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This is a very "lousy"post, but bear with me...
As for previous phylogenetic analyses, the paper (Smith et al., 2011)
finds a sister clade relationship between the louse clades
Rhyncophthirina and Anoplura. The origins of both groups are shown
going back to the Cretaceous.
The Anoplura (sucking lice) radiated after the K-Pg extinction,
consistent with the evolutionary diversification of their mammal hosts
at the same time - today there are around 500 species of sucking lice.
By contrast, the Rhyncophthirina includes only a single extant genus
_Haematomyzus_, which contains three species of lice that are
parasites on warthogs and elephants.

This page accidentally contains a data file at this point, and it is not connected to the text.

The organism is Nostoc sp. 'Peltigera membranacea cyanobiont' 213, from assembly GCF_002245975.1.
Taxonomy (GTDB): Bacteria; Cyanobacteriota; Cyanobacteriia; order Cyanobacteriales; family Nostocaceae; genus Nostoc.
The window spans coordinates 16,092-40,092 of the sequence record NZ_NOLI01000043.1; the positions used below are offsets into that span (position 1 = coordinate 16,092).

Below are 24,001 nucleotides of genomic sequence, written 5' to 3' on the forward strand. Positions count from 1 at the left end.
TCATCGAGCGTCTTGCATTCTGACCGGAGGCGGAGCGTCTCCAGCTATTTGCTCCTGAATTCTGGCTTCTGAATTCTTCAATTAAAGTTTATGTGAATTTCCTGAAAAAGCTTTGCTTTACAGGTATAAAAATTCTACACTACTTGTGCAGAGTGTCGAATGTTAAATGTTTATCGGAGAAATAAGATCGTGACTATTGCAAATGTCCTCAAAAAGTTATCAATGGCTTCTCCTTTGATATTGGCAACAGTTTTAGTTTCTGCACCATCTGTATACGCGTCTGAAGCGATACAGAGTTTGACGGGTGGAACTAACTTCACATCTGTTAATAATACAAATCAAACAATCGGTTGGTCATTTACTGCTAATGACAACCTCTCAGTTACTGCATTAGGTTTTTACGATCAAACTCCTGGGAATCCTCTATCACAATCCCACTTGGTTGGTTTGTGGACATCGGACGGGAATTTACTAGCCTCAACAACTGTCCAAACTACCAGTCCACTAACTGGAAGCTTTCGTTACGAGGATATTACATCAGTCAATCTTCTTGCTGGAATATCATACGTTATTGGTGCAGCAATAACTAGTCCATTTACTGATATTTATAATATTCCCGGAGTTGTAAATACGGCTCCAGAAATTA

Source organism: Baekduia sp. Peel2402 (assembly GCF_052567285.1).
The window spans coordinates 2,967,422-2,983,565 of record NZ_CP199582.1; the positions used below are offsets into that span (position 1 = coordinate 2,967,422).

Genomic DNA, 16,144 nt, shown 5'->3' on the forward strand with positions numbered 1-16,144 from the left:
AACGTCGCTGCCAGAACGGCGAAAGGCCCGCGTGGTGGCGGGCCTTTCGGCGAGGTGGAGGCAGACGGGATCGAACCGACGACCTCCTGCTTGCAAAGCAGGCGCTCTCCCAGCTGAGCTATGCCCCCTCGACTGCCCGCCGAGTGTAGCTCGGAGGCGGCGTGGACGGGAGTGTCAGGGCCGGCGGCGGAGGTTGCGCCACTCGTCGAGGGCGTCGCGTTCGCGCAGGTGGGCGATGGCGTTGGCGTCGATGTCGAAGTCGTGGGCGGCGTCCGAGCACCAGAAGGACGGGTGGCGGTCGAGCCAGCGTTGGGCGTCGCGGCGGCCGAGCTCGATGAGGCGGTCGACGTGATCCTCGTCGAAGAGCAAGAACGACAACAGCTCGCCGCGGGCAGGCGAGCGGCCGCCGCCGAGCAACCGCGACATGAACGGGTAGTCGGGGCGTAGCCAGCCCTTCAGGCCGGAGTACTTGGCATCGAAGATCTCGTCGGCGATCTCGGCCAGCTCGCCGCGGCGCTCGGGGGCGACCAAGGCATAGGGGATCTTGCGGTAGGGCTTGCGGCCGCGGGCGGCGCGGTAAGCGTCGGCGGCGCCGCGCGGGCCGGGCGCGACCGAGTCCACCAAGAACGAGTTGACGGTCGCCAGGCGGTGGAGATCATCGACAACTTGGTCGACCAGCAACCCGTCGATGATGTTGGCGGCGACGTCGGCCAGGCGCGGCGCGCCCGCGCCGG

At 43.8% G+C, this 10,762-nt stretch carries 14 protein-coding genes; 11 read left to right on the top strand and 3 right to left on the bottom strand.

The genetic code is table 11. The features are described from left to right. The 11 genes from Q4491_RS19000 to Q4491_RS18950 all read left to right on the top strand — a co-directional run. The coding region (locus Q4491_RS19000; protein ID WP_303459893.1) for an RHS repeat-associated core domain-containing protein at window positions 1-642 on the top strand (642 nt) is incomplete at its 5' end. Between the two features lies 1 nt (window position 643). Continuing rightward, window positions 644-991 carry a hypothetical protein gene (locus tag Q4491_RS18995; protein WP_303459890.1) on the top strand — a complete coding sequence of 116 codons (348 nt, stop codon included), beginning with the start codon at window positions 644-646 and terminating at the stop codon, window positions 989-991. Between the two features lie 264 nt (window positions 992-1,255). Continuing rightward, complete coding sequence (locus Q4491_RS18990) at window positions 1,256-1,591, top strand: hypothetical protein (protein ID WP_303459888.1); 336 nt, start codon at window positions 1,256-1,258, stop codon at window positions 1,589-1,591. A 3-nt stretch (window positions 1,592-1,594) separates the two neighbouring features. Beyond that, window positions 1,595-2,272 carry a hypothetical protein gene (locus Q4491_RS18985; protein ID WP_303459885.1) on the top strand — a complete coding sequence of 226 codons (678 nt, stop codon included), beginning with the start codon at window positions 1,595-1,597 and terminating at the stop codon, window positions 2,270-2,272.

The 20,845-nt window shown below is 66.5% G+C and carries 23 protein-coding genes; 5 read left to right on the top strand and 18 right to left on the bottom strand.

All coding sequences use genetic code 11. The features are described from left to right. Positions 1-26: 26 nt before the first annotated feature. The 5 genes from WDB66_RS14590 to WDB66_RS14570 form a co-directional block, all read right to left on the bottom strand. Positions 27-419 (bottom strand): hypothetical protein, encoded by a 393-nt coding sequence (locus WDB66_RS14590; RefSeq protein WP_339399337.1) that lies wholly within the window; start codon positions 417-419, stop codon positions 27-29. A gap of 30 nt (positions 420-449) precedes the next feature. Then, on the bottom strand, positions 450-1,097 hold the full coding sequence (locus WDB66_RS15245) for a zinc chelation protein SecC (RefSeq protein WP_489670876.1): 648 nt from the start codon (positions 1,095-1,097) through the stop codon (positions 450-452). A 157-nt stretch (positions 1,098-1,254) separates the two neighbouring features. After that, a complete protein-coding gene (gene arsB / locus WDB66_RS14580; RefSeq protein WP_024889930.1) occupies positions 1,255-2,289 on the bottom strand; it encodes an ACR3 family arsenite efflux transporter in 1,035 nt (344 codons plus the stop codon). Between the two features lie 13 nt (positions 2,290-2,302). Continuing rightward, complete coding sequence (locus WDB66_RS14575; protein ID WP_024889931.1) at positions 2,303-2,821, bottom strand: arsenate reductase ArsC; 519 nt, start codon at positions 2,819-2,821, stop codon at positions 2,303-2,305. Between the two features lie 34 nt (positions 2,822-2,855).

_Haematomyzus_ feeds on blood, but it doesn't suck the blood from its
host: the strong, chewing mouthparts attached to the end of the long
proboscis are used to break through the host's skin, causing pools of
blood to form, which the louse then feeds on. The long, drill-like
mouthparts of these particular lice are specialized for penetrating
the thick skin of their hosts. The legs of _Haematomyzus_ are slender
and unable to cling to hairs - unlike the sucking lice (Anoplura),
which have stout legs ending in strong claws for grasping hair or fur.
So extant memers of Rhyncophthirina are ectoparasites of large,
thick-skinned, sparsely-haired mammals - and these lice have
adaptations to suit. But if the Rhyncophthirina have been around as
long as the Anoplura... what were their hosts during the Cretaceous?
On Thu, Apr 7, 2011 at 3:16 AM, Ian Paulsen <email@example.com> wrote:
> HI ALL:
> Ian Paulsen
> Bainbridge Island, WA, USA
> Visit my BIRDBOOKER REPORT blog here:
- From: Ian Paulsen <firstname.lastname@example.org>